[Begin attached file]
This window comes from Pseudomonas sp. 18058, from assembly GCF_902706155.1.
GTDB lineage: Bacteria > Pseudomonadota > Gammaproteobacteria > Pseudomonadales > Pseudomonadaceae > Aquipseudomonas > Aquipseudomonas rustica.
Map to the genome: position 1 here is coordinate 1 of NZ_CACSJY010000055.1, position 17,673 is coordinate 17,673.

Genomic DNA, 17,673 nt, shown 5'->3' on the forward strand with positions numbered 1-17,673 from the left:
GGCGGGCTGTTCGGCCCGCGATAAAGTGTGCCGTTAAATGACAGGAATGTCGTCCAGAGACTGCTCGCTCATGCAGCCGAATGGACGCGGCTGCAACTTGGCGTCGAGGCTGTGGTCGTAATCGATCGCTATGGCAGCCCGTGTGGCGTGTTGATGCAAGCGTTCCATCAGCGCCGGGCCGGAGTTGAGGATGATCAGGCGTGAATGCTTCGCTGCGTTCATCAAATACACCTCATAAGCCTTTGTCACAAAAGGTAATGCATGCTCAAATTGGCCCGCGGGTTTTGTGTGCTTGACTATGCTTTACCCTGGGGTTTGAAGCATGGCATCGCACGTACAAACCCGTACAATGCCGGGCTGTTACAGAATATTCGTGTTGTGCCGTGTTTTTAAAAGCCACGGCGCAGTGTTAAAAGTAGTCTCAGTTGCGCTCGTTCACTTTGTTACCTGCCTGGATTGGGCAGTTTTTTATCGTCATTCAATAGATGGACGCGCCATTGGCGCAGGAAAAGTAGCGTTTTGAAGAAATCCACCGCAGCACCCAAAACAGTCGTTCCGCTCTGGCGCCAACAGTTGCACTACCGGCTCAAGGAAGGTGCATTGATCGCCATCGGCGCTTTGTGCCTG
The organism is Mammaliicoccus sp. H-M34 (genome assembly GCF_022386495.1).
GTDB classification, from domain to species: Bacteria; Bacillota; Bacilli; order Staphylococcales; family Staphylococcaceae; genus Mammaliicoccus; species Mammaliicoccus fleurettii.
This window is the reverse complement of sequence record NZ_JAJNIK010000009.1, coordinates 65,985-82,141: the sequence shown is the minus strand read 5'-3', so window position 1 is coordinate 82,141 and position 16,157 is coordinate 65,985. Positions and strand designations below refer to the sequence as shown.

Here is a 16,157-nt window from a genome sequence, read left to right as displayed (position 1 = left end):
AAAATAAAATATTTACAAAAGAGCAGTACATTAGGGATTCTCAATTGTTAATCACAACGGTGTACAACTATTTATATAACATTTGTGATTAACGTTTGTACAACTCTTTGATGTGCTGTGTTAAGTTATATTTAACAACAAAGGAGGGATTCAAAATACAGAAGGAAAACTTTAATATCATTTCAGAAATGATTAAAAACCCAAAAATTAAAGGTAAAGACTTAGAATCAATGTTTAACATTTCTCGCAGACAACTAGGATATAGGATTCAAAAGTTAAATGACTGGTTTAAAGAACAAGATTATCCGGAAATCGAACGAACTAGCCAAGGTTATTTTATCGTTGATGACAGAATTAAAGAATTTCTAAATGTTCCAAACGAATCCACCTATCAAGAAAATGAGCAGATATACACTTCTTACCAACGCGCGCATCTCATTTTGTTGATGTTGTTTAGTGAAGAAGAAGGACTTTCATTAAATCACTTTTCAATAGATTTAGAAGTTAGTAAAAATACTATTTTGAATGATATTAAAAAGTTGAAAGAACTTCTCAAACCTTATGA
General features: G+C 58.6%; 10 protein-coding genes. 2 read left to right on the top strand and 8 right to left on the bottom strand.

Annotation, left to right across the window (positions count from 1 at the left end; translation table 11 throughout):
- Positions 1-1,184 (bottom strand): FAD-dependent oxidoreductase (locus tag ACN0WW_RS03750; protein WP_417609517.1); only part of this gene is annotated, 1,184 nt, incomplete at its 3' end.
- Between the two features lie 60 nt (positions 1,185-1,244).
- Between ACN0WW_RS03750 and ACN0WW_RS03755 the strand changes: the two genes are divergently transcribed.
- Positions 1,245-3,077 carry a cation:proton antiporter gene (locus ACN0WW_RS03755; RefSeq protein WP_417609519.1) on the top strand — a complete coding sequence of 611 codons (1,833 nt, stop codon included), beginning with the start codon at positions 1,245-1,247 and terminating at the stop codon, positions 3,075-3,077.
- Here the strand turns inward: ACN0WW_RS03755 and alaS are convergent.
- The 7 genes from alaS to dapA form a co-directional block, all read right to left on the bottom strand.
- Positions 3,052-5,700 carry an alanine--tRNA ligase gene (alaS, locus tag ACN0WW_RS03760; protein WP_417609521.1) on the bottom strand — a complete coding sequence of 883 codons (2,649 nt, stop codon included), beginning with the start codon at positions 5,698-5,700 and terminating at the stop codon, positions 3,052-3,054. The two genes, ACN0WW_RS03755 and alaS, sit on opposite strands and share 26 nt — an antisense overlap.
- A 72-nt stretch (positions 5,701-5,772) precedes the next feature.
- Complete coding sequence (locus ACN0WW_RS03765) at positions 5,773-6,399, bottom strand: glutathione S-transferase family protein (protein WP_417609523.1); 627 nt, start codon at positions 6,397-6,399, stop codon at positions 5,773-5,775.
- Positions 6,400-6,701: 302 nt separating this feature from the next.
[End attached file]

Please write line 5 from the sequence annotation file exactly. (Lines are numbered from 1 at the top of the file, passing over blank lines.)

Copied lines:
GGCGGGCTGTTCGGCCCGCGATAAAGTGTGCCGTTAAATGACAGGAATGTCGTCCAGAGACTGCTCGCTCATGCAGCCGAATGGACGCGGCTGCAACTTGGCGTCGAGGCTGTGGTCGTAATCGATCGCTATGGCAGCCCGTGTGGCGTGTTGATGCAAGCGTTCCATCAGCGCCGGGCCGGAGTTGAGGATGATCAGGCGTGAATGCTTCGCTGCGTTCATCAAATACACCTCATAAGCCTTTGTCACAAAAGGTAATGCATGCTCAAATTGGCCCGCGGGTTTTGTGTGCTTGACTATGCTTTACCCTGGGGTTTGAAGCATGGCATCGCACGTACAAACCCGTACAATGCCGGGCTGTTACAGAATATTCGTGTTGTGCCGTGTTTTTAAAAGCCACGGCGCAGTGTTAAAAGTAGTCTCAGTTGCGCTCGTTCACTTTGTTACCTGCCTGGATTGGGCAGTTTTTTATCGTCATTCAATAGATGGACGCGCCATTGGCGCAGGAAAAGTAGCGTTTTGAAGAAATCCACCGCAGCACCCAAAACAGTCGTTCCGCTCTGGCGCCAACAGTTGCACTACCGGCTCAAGGAAGGTGCATTGATCGCCATCGGCGCTTTGTGCCTG